Film clip shows progress of Elwha River restoration
By Arwyn Rice
Peninsula Daily News
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Gussman and Jessica Plumb, producer and chief editor for “Return of the River,” offered the film clip at the Port Angeles Library on Monday night to solicit audience reactions and feedback to the film and to introduce it to local audiences.
Gussman, a professional photographer for almost 40 years and owner of Doubleclick Productions, began work on the self-funded film to document the National Park Service's $325 million Elwha River Restoration Project in early 2010, long before the demolition of the dams began in September last year to return the river to its wild state and encourage the return of wild salmon.
The film clip shown Monday was mostly from the first section of the documentary — the history and politics of the dam construction and the push for dam removal that resulted in the largest dam-removal project in the history of the United States.
It began with the purchase of the land where Elwha Dam was sited and its construction from 1911-1912, the addition of Glines Canyon Dam upriver in 1927, the dams' effects on the fish and the economy of the Lower Elwha Klallam tribe, and how it fed the electrical needs of a growing Port Angeles and other sites on the North Olympic Peninsula.
The film also tells the story through the reports of early settlers, local fishermen, Lower Elwha tribal members and a former power plant engineer.
At the end, the clip received enthusiastic applause.
“It's not a finished piece by any means,” Gussman said, and added that there had been changes since the last time he showed it to an audience.
He said it would change again by the time the next audience sees it Aug. 20 at the Elwha River Science Symposium at Peninsula College's Little Theater.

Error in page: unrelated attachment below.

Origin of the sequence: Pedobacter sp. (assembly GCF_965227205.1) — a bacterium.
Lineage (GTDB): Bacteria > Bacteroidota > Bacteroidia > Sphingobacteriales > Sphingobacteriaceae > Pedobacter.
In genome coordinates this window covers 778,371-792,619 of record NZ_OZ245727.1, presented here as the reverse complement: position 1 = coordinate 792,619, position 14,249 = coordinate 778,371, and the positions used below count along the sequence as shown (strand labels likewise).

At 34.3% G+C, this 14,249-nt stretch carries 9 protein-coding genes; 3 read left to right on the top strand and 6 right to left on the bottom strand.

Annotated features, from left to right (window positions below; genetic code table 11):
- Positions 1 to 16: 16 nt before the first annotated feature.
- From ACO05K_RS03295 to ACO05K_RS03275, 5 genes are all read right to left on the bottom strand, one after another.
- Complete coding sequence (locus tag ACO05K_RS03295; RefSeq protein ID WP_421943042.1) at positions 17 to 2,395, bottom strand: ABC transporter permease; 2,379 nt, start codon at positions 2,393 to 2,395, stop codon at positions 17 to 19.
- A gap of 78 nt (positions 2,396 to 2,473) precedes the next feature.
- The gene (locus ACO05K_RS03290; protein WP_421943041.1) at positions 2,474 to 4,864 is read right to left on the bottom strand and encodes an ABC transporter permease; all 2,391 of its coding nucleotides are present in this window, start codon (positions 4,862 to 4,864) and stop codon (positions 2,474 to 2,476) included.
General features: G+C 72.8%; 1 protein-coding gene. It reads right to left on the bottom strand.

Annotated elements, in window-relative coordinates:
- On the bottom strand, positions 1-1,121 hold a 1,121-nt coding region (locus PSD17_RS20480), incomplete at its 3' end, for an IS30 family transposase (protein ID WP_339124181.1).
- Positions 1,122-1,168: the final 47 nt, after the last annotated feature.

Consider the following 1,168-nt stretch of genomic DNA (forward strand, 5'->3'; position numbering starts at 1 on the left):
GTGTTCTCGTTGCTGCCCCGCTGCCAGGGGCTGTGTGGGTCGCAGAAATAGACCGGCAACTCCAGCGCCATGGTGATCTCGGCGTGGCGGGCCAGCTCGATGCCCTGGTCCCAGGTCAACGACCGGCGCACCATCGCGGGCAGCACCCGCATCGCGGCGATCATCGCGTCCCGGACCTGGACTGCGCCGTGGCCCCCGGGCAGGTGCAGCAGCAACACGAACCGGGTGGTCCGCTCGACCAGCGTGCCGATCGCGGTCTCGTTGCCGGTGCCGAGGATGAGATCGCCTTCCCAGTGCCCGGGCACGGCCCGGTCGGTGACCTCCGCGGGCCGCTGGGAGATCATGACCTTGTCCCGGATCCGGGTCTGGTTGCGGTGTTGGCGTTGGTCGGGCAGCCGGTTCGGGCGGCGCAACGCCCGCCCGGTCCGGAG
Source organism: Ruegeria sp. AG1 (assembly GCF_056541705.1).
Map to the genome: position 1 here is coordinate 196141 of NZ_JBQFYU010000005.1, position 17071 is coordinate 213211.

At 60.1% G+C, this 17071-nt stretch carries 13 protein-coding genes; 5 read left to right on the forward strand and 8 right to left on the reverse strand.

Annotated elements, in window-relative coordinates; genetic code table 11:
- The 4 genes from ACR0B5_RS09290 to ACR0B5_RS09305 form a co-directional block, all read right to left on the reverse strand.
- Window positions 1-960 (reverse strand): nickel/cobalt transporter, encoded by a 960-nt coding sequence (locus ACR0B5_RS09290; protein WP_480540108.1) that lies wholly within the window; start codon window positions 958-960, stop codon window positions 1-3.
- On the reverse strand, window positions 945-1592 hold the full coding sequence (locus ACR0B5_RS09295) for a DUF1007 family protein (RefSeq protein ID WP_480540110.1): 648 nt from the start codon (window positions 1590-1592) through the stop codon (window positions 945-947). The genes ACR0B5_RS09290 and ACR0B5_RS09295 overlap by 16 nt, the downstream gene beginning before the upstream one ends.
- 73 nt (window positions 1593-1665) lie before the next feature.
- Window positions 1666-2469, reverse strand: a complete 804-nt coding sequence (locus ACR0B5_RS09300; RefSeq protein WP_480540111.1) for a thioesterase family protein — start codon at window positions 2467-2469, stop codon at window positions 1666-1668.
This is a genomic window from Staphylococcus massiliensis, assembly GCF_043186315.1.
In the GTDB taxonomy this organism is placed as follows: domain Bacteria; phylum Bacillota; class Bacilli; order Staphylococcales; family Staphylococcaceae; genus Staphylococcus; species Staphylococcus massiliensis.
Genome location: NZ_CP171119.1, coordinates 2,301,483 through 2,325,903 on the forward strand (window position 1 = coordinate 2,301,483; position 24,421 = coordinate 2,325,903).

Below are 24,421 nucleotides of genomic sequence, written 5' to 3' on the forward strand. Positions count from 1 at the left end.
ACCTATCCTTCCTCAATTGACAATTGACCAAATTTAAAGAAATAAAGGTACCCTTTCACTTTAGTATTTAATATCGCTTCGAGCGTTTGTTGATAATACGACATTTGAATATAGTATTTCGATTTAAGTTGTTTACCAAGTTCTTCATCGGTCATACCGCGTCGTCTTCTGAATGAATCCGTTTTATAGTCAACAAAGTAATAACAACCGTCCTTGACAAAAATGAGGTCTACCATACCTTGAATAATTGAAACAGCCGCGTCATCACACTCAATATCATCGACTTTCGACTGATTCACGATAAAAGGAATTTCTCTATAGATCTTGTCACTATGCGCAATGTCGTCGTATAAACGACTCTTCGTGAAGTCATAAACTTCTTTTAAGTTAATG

Historic information and interviews with major players in the dam-removal process are interspersed with historic photos and a time lapse of the dam-removal process.
“I can't wait to see the whole thing,” said an audience member.
“Me, too,” Gussman replied.
Among those on hand to see the presentation were river scientists, historians, environmentalists, former dam workers and people who were involved in the dam-removal process.
One of the problems facing the filmmakers was the lack of early photographs of the dam site, from before the time Elwha Dam existed, and its early construction, Plumb said.
“We're fortunate for what does exist,” she said.
Gussman said he has been trying to find the location of where each old photograph was taken and to reproduce them for comparison.
Two of the photos are of particular interest, he said.
One he said is believed to be of the Elwha Dam site before construction began, and the other is of a grassy ranch located in the wide valley where the Lake Mills delta behind Glines Canyon Dam is today.
Many of the audience members had either contributed information contained in the film or were part of the film themselves, Gussman said, pointing out several people who appeared on-screen.
Once completed, “Return of the River” will be a full feature-length documentary, Gussman said.
Although it has been in production for nearly 21/2 years, the film still has a long way to go, he said.
How long has not been determined.
There is no release date for the film.
“It's a timing dilemma,” Plumb said.
There is a growing circle of interest in the Elwha River Restoration Project, creating pressure to get the film out, she said.
How to end it?
Gussman said much of the timing depends on the filmmakers' choice of how to end the documentary.
At one point, the film was going to stop with an unknown, nebulous ending that left the river's future open, Gussman said.
Then, the first wild steelhead were discovered in a tributary upstream from the Elwha Dam site in May.
That would have been the perfect, hopeful end to the film, he said.
But Gussman said the speed at which the dams are being removed — demolition of Elwha Dam was completed in March, and Glines Canyon Dam is expected to be completely dismantled sometime next year — has thrown that conclusion into doubt.
Gussman asked the audience if they would prefer an open ending or to end with the final removal of Glines Canyon Dam — maybe even with the first wild salmon to swim past the site.
Wait for salmon
By a show of hands, the audience voted to wait for the salmon, or at least for the dam to come down.
They also asked Gussman to make a second film to document the recovery of fish and the revegetation of the lake sites over the first few years.
He did not agree to a second film, but he did not rule it out.
More information on the film, including a five-minute preview, can be seen at Gussman's website, www.elwhafilm.com.
Reporter Arwyn Rice can be reached at 360-452-2345, ext. 5070, or at email@example.com.
Last modified: August 01. 2012 5:22PM